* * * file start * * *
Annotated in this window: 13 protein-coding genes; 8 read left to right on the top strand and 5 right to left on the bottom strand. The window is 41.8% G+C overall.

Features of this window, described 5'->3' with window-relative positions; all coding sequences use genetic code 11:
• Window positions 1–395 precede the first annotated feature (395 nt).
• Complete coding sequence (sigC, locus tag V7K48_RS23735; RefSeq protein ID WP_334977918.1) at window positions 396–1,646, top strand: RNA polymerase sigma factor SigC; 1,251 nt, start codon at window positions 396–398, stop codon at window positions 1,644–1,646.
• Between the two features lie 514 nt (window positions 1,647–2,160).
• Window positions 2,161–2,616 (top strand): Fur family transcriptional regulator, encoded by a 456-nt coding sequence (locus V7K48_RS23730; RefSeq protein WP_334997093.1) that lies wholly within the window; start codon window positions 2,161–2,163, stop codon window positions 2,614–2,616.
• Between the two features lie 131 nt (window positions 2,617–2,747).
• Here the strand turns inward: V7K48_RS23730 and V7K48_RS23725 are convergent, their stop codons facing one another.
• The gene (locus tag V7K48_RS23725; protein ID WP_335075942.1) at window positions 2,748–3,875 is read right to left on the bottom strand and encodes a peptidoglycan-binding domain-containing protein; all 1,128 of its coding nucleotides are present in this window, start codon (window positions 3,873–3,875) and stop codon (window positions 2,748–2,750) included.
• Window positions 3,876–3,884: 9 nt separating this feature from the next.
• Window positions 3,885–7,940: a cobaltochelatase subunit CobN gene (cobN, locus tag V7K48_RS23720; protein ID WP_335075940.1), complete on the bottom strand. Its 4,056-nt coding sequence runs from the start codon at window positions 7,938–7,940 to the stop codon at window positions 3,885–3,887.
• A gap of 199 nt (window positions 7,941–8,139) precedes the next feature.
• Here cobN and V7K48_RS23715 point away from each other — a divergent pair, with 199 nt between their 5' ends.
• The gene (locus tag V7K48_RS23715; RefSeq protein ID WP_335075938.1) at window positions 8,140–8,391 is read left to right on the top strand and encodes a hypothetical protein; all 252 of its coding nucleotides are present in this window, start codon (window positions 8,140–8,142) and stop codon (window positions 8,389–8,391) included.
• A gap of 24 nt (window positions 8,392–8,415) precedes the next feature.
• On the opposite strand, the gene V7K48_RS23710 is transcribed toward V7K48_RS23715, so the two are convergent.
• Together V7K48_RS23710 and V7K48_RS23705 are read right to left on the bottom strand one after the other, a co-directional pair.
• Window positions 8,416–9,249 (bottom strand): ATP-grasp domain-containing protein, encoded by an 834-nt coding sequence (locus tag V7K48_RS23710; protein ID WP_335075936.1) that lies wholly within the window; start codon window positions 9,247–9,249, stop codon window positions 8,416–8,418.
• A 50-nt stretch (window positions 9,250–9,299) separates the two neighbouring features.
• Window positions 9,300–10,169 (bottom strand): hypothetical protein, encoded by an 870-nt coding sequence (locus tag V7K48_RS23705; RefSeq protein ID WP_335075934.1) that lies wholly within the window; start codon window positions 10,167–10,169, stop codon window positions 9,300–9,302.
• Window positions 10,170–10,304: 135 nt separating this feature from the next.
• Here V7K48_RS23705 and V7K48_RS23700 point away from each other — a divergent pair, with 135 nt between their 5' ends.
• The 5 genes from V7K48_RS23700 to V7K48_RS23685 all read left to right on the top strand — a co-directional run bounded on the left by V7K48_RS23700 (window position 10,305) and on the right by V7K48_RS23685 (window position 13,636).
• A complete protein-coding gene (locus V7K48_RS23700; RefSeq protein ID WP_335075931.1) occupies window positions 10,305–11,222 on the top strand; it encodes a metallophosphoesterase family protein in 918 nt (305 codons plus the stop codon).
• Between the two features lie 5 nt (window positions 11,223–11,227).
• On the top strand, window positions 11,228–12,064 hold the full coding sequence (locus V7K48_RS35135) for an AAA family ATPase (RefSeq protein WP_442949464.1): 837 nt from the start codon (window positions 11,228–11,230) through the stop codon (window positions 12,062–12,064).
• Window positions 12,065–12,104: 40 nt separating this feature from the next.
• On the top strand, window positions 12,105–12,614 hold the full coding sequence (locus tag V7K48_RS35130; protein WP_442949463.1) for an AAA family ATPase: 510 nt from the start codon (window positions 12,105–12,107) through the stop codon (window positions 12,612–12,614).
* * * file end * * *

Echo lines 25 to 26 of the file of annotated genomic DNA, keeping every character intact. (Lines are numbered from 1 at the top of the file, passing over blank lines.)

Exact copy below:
• Between the two features lie 5 nt (window positions 11,223–11,227).
• On the top strand, window positions 11,228–12,064 hold the full coding sequence (locus V7K48_RS35135) for an AAA family ATPase (RefSeq protein WP_442949464.1): 837 nt from the start codon (window positions 11,228–11,230) through the stop codon (window positions 12,062–12,064).